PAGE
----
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Cover image for Matt's Tidbits #94 - Writing safe enums in TypeScript

Matt's Tidbits #94 - Writing safe enums in TypeScript

mpeng3 profile image Matthew Groves Originally published at matthew-b-groves.Medium ・2 min read

Last time I wrote about how to get started with React Native. This week, I have a quick tidbit about writing safe enums in TypeScript!

Many programming languages have support for enums, but they work slightly differently in TypeScript.

It’s really simple to define and use an enum — you can do so like this:

enum MyEnum {
  A,
  B,
  C,
}

function foo(enum: MyEnum) {}

foo(MyEnum.A);
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What really surprised me is that it’s also perfectly valid to do this:

foo(42);
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WHY?!!? To be honest, this really makes no sense to me at all. If I’ve gone through all the trouble of defining an enum (and specifying an enum as a parameter to a function), why can I specify any arbitrary number in place of this enum and have it still be valid code?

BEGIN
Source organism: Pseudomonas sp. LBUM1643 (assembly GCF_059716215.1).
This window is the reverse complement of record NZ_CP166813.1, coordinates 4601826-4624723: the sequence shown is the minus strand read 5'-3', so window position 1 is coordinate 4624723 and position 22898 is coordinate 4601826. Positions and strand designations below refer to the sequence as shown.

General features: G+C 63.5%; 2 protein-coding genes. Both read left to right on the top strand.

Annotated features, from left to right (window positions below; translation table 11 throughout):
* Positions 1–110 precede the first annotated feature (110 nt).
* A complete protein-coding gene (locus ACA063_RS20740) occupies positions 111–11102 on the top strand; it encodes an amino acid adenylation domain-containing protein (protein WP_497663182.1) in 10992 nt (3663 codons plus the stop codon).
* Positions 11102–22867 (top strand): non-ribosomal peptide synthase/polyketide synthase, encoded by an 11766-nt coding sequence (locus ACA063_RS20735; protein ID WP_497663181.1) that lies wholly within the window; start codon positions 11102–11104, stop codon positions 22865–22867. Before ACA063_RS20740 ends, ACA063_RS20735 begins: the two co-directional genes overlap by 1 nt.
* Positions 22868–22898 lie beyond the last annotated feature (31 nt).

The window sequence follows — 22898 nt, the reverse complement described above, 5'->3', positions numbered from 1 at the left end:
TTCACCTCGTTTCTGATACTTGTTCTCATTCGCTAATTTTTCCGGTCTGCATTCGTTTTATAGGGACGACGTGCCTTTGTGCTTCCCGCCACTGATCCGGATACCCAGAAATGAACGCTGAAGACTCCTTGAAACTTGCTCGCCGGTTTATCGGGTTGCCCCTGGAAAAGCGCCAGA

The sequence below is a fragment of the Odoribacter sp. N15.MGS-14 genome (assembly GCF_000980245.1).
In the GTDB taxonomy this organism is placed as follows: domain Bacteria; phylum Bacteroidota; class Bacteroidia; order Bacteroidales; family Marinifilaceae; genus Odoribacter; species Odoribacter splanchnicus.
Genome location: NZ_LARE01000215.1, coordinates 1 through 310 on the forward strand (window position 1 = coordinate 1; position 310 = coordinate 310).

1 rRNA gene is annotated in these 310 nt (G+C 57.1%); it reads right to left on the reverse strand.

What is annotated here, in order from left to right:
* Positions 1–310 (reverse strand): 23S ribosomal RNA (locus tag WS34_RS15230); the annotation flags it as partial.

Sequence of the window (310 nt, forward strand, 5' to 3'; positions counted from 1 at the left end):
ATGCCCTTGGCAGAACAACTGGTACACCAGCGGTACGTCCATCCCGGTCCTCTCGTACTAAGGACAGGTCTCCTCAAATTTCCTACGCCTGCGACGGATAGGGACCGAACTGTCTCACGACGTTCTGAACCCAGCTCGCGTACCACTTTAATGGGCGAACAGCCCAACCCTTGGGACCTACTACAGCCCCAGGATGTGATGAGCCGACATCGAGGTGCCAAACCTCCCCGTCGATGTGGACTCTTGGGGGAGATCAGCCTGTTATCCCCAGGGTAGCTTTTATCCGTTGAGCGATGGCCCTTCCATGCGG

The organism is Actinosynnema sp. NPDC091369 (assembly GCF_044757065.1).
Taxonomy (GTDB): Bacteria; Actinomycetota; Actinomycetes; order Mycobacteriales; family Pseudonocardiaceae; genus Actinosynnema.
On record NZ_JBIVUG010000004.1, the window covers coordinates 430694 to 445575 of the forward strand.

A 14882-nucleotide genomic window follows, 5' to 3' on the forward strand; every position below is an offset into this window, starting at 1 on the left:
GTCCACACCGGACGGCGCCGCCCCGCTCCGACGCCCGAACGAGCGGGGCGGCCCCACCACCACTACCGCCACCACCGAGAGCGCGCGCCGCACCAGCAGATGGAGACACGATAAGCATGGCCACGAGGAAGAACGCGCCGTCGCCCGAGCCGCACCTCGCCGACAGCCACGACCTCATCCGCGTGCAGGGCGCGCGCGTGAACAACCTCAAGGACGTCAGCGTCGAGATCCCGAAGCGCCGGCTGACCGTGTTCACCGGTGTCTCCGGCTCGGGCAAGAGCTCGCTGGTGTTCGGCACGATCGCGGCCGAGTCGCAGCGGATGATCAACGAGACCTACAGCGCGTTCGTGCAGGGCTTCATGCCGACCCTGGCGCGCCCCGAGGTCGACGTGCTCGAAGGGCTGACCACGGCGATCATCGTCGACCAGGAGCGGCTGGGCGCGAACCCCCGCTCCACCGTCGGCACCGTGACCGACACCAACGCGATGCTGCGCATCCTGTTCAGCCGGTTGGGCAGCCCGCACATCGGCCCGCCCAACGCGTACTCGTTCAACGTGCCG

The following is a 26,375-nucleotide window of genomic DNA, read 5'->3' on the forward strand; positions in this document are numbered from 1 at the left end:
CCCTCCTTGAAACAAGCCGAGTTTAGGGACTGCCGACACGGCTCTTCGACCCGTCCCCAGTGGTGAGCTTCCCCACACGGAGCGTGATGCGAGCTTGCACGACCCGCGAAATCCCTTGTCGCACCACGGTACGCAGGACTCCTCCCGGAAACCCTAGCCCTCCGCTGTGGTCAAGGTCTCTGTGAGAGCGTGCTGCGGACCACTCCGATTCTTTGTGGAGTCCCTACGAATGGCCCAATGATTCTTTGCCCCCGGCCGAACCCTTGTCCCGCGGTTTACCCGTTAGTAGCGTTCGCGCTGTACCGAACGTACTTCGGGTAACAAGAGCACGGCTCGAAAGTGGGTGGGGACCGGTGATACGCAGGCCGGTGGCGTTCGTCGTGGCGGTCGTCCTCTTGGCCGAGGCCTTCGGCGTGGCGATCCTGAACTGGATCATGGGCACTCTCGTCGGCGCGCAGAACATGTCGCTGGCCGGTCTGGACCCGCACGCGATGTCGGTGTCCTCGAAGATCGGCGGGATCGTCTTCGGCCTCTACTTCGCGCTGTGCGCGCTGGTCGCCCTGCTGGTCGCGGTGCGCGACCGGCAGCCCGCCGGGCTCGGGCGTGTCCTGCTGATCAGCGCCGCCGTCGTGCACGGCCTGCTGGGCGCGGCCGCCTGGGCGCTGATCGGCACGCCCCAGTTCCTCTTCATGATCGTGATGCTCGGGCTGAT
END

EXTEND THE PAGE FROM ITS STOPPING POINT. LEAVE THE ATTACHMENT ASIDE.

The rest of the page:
<5 minute meditation break/>

The good news is, there’s a way to guarantee that your enums cannot be used in this way!

As in many other programming languages, enums are typically represented as integers — the first enum value is equivalent to 0, the second is 1, etc. However, TypeScript has support for two other types of enums: string-based and heterogeneous enums.

Unfortunately, heterogeneous enums suffer from the same problem as numeric enums. But, string-based enums do not!

So, if you change your enum definition to look like this:

enum MyEnum {
  A = 'A',
  B = 'B',
  C = 'C',
}
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Now the only way to call our foo function is by passing one of the valid enum values — passing arbitrary numbers (or strings) will produce the following compile error:

Argument of type '42' is not assignable to parameter of type 'MyEnum'.
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There may be cases where you want to be able to specify arbitrary numeric values for enums, but I will be sticking to the string-based version!

For more information on enums in TypeScript, check out the official handbook: https://www.typescriptlang.org/docs/handbook/enums.html

If anyone knows why TypeScript enums were designed with this behavior, please let me know in the comments!

Interested in working with me in the awesome Digital Products team here at Accenture? We’re hiring!

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